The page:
My Education: My First Manic Episode

My first manic episode happened during finals week in the middle of my M.Div. program. I may have slept 10-12 total hours that week. I didn’t know I was manic, I just knew I felt great and was getting a lot of shit done.

One of my buddies down the hall had an espresso machine. A couple of times that week we shared a demitasse or two in the wee hours of the morning. I tried to go to sleep but couldn’t.

Bipolar I types can go so off the rocker that they may be found running through the streets naked, have both auditory and visual hallucinations, and exhibit many signs of paranoid schizophrenia. Then they have a hard and deep crash which is where suicides can occur. If you make it out alive hammered up the scale like the ball of a high striker strong man carnival game only to come down again.

My type, called Type II, is a little less obvious and a little more insidious. My highs could get just high enough that I forgot about sleep, I got hyperfocused, and behaved more like someone with an acute ADHD episode. I’ve had debates about abstract postmodern philosophy while chain-smoking and drinking gin with a touch of tonic. I am not sure what meth is like, but it looked like a scene in Breaking Bad where Badger and Skinny Pete debate critical differences between zombies.

The lows just suck. They last longer and go a tad deeper. On either side of the fence, sleep can help solve a lot of the roller-coaster ride along with an effective medication cocktail.

During my entire experience at Princeton Theological Seminary I had several highs where I studied like a mad man and wrote papers that were much more detailed and researched than they needed to be. I remember writing a paper on St. Augustine’s influence on St. Thomas Aquinas’ understanding of evil. I followed St. Thomas’ doctrine of evil through the entire Summa Theologiae  in a matter of a month. For a 15 page paper, I wrote 30. I took the class pass/fail just so I could go all out. Who does that?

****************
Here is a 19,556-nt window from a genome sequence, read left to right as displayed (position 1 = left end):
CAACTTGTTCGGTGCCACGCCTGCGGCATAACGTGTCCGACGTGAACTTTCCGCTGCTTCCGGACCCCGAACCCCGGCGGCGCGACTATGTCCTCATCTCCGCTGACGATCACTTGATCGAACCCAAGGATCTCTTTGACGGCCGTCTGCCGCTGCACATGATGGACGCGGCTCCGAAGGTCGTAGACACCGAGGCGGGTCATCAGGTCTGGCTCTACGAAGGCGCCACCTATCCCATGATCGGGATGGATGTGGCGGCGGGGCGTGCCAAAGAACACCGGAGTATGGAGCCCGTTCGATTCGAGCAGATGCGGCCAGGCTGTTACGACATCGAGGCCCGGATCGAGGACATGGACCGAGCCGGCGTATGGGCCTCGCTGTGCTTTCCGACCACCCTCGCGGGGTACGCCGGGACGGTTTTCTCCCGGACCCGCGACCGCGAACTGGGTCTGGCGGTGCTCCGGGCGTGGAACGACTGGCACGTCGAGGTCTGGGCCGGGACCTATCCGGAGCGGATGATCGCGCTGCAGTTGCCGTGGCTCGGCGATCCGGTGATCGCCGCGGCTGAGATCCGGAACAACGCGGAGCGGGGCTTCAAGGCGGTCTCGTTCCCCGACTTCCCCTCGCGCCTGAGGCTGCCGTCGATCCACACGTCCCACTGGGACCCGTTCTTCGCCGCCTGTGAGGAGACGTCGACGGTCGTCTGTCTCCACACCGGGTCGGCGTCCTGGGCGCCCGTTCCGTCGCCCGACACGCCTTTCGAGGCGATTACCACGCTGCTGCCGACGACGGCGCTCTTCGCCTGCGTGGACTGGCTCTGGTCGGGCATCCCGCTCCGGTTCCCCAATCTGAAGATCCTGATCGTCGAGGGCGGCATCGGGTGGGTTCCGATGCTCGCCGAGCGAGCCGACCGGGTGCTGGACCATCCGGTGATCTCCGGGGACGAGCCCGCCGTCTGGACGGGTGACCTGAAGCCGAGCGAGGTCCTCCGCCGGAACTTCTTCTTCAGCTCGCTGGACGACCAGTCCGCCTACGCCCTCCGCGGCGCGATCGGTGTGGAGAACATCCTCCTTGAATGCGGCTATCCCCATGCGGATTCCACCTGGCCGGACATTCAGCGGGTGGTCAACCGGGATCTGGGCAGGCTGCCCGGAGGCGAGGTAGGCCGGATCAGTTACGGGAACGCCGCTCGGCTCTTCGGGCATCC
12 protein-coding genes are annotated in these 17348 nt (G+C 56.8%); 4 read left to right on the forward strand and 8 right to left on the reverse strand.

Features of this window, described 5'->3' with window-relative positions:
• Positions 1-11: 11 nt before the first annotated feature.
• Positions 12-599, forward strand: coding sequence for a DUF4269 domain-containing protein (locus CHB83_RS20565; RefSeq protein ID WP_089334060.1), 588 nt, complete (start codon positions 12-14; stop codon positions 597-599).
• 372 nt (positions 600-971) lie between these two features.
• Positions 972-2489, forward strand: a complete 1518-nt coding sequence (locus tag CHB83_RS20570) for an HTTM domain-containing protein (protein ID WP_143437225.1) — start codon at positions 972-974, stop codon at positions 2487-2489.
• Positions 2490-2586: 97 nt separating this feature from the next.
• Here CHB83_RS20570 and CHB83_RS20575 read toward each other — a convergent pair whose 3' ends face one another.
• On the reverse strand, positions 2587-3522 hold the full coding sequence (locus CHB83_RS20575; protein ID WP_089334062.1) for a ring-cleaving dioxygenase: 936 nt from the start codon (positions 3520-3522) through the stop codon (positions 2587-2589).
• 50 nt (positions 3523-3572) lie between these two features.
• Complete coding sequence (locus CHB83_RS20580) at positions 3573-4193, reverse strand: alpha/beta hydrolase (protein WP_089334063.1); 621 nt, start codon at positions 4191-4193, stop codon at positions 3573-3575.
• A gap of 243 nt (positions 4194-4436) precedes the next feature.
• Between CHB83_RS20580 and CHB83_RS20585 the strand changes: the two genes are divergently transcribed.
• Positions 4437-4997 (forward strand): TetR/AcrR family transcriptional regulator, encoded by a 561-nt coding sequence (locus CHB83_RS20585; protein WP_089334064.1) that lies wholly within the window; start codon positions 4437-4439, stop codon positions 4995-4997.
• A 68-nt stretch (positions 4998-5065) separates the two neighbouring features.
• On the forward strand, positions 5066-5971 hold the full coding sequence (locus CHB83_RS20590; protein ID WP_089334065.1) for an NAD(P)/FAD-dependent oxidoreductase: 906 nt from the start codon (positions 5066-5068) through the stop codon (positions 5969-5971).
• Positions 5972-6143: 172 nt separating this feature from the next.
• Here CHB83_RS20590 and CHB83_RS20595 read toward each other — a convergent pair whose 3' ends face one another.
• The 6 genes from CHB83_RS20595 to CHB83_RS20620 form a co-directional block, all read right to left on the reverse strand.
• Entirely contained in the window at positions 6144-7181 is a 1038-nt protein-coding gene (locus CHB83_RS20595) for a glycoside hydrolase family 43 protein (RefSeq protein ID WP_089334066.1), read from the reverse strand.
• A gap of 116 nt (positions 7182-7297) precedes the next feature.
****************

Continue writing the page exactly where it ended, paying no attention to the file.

I also wrote a 180 page thesis in a week. I would sit and write up to 30 pages in a day, forget about sleep, skip meals, get jacked on coffee and just work. I would go to my little job sitting at the Continuing Education building and work there too. If that wasn’t enough, I had a few finals to prepare for at the same time. I got it all done, and scored all A’s. The fact that I did all of that makes me anxious and kind of freaks me out a little.

What is most profound is that neither I nor anyone else saw it as strange. My then wife would call me up to remind me to eat. Even in college I would be hyperfocused on something so much, a party that literally happening around me could not distract me. I wore hypomania as a badge of honor, but it would catch up with me one day. I’ll leave that for another story.

If you want to learn more about this illness, this is a nice little article that quotes a very good source from Johns Hopkins University.

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4 thoughts on “My Education: My First Manic Episode

  1. I too had manic and hypomanic episodes all throughout college and grad school. I have no idea why no one thought it was weird. I certainly didn’t know any different – it was just me. But no one pointed it out to me. Guess the word about bipolar symptoms needs to get out to all educational institutions so that staff might suggest some intervention when they saw our symptoms.

    • Hard to see it unless it’s obvious. College is a “moody” time for just about everyone. You can be moody without a disorder. But having better information is clearly in order. Lives are at risk.

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